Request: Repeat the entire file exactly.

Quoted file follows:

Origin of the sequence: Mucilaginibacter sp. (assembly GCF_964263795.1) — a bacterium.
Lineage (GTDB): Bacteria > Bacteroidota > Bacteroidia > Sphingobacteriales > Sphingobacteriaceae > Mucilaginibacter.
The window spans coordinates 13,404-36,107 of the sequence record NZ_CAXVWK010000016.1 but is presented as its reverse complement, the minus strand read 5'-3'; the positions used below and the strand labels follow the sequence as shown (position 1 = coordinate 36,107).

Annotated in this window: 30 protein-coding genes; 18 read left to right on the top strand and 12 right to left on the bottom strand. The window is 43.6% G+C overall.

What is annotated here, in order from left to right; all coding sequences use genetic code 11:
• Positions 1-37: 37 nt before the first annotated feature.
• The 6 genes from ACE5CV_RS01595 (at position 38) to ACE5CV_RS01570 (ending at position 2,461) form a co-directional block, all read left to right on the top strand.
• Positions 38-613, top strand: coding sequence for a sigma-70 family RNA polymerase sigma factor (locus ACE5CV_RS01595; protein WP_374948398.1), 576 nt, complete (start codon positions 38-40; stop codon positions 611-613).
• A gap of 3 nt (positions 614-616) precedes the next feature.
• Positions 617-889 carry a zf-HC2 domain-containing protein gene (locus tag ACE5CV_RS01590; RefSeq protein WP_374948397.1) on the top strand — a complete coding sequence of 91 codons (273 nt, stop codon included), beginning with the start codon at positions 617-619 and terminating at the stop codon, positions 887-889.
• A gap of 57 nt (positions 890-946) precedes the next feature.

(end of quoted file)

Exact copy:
Origin of the sequence: Mucilaginibacter sp. (assembly GCF_964263795.1) — a bacterium.
Lineage (GTDB): Bacteria > Bacteroidota > Bacteroidia > Sphingobacteriales > Sphingobacteriaceae > Mucilaginibacter.
The window spans coordinates 13,404-36,107 of the sequence record NZ_CAXVWK010000016.1 but is presented as its reverse complement, the minus strand read 5'-3'; the positions used below and the strand labels follow the sequence as shown (position 1 = coordinate 36,107).

Annotated in this window: 30 protein-coding genes; 18 read left to right on the top strand and 12 right to left on the bottom strand. The window is 43.6% G+C overall.

What is annotated here, in order from left to right; all coding sequences use genetic code 11:
• Positions 1-37: 37 nt before the first annotated feature.
• The 6 genes from ACE5CV_RS01595 (at position 38) to ACE5CV_RS01570 (ending at position 2,461) form a co-directional block, all read left to right on the top strand.
• Positions 38-613, top strand: coding sequence for a sigma-70 family RNA polymerase sigma factor (locus ACE5CV_RS01595; protein WP_374948398.1), 576 nt, complete (start codon positions 38-40; stop codon positions 611-613).
• A gap of 3 nt (positions 614-616) precedes the next feature.
• Positions 617-889 carry a zf-HC2 domain-containing protein gene (locus tag ACE5CV_RS01590; RefSeq protein WP_374948397.1) on the top strand — a complete coding sequence of 91 codons (273 nt, stop codon included), beginning with the start codon at positions 617-619 and terminating at the stop codon, positions 887-889.
• A gap of 57 nt (positions 890-946) precedes the next feature.